Sampling Croatian cooking is one of
the high points of a visit to Croatia. Although it may be an exaggeration
to say the whole country is made up of gourmets, it's true that Croatians
place a high priority on fresh, correctly prepared food. You may even
want to try a Croatian recipe yourself
from one of these fine Croatian cookbooks.!
in Croatia is a generally relaxed experience mainly
because you can eat remarkably well for the price. Budget
travellers will find themselves eating tasty local specialties
for a fraction of what they'd pay at home..
much of Croatian culture, the cuisine is divided into coastal (Dalmatian and Istrian)
and interior flavors (mostly from Zagorje which
includes Zagreb and northwestern
Croatia) with a sub-category of Slavonian cuisine
from east Croatia.
Following are items you'll
find nearly everywhere in Croatia:
Burek Throughout former Yugoslavia, this heavy cheese, meat or apple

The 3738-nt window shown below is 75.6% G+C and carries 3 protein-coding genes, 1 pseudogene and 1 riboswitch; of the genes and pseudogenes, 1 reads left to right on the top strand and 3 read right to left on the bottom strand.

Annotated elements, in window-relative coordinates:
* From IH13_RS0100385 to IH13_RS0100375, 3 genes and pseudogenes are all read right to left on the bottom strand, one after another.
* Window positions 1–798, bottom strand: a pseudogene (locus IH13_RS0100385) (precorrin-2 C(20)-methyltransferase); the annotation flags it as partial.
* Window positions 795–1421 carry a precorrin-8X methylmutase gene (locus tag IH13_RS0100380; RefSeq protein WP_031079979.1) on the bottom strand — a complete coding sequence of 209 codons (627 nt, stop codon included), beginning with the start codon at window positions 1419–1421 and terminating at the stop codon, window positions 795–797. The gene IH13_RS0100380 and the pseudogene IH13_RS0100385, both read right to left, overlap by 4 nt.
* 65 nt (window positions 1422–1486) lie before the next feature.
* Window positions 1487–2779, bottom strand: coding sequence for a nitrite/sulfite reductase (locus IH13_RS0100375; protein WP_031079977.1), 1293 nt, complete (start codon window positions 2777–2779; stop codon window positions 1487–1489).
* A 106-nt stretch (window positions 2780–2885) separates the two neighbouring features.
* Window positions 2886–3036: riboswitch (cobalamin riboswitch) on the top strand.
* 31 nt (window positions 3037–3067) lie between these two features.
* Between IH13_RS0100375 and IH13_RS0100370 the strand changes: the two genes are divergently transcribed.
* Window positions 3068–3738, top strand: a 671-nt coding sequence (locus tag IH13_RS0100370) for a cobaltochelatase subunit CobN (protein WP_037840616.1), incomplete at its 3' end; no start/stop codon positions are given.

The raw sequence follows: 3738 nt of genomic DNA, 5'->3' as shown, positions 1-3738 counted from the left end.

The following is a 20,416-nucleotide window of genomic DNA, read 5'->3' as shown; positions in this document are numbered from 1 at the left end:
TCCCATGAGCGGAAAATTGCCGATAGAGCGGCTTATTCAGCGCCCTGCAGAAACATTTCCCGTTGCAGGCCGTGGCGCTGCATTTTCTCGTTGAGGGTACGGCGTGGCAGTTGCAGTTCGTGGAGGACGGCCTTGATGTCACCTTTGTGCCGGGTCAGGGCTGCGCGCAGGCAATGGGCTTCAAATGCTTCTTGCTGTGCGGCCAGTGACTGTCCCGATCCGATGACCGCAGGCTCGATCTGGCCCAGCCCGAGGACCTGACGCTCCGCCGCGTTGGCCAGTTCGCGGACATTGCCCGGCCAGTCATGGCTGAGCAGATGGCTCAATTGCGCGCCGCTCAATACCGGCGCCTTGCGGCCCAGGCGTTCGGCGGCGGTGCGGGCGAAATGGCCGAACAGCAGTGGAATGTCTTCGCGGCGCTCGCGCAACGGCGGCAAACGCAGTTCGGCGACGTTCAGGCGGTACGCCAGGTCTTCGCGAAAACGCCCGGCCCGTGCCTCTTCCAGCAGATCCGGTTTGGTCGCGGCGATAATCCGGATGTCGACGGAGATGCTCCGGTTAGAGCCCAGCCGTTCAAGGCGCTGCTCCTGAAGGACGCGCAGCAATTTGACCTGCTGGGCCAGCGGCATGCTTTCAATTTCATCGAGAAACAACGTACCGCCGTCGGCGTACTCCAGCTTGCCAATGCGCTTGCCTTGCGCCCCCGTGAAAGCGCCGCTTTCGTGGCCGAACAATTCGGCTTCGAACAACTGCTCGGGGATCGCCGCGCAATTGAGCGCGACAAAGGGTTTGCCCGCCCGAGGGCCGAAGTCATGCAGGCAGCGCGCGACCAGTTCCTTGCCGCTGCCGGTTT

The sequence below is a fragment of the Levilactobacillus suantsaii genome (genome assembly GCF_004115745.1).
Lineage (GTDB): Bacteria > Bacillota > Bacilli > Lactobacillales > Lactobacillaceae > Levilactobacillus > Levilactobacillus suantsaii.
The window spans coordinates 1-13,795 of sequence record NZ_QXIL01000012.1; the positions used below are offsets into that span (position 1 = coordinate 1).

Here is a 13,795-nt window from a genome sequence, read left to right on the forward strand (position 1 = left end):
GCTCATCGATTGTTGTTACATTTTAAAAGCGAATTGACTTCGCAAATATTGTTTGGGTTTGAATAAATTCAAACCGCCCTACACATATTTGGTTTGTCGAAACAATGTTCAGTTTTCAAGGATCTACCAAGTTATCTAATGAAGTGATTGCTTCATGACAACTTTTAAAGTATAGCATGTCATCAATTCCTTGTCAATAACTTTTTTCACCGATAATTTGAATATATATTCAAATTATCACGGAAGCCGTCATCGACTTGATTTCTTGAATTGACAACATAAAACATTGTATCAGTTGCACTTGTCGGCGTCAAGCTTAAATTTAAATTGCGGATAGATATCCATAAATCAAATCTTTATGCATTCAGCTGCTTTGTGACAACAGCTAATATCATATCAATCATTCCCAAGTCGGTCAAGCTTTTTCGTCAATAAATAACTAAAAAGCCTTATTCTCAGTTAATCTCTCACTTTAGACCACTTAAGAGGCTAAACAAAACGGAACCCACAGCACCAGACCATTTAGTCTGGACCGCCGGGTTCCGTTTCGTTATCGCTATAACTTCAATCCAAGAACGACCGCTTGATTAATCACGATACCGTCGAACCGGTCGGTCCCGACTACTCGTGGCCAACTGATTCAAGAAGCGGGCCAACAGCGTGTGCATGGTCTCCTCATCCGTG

pastry was the breakfast of choice for farmers and
fishermen. You'll see big trays of the stuff in gracing the windows
of pastry shops and fast food joints.
Cevapcici ( pronounced Chev
ap chee tse) Croatia's answer to the hamburger, this meatball is made
of spicy beef or pork.
Raznjici (pronounced razh
nyee chee) Another quick treat, this is a sort of shish
Palacinke (pronounced pala
chink eh) This crepe-like dessert is a pancake often stuffed with
walnuts or chocolate and sometimes served with ice cream.
Blitva Swiss chard boiled and served with olive oil, potatoes and
garlic is a simple and delicious side dish that's served throughout
Pag Cheese Made on the island of Pag, this
sharp, sheep's milk cheese is a delicacy throughout Croatia. It's often
served as an appetizer, thinly sliced with olives on the side.
Bakalar Dried cod is prepared a variety of ways and is traditionally
served on Christmas Eve.
Pizza Even if it wasn't invented in Croatia, the quality of the
pizza on offer is excellent. The dough is usually homemade and tends
to be thick and bread-like.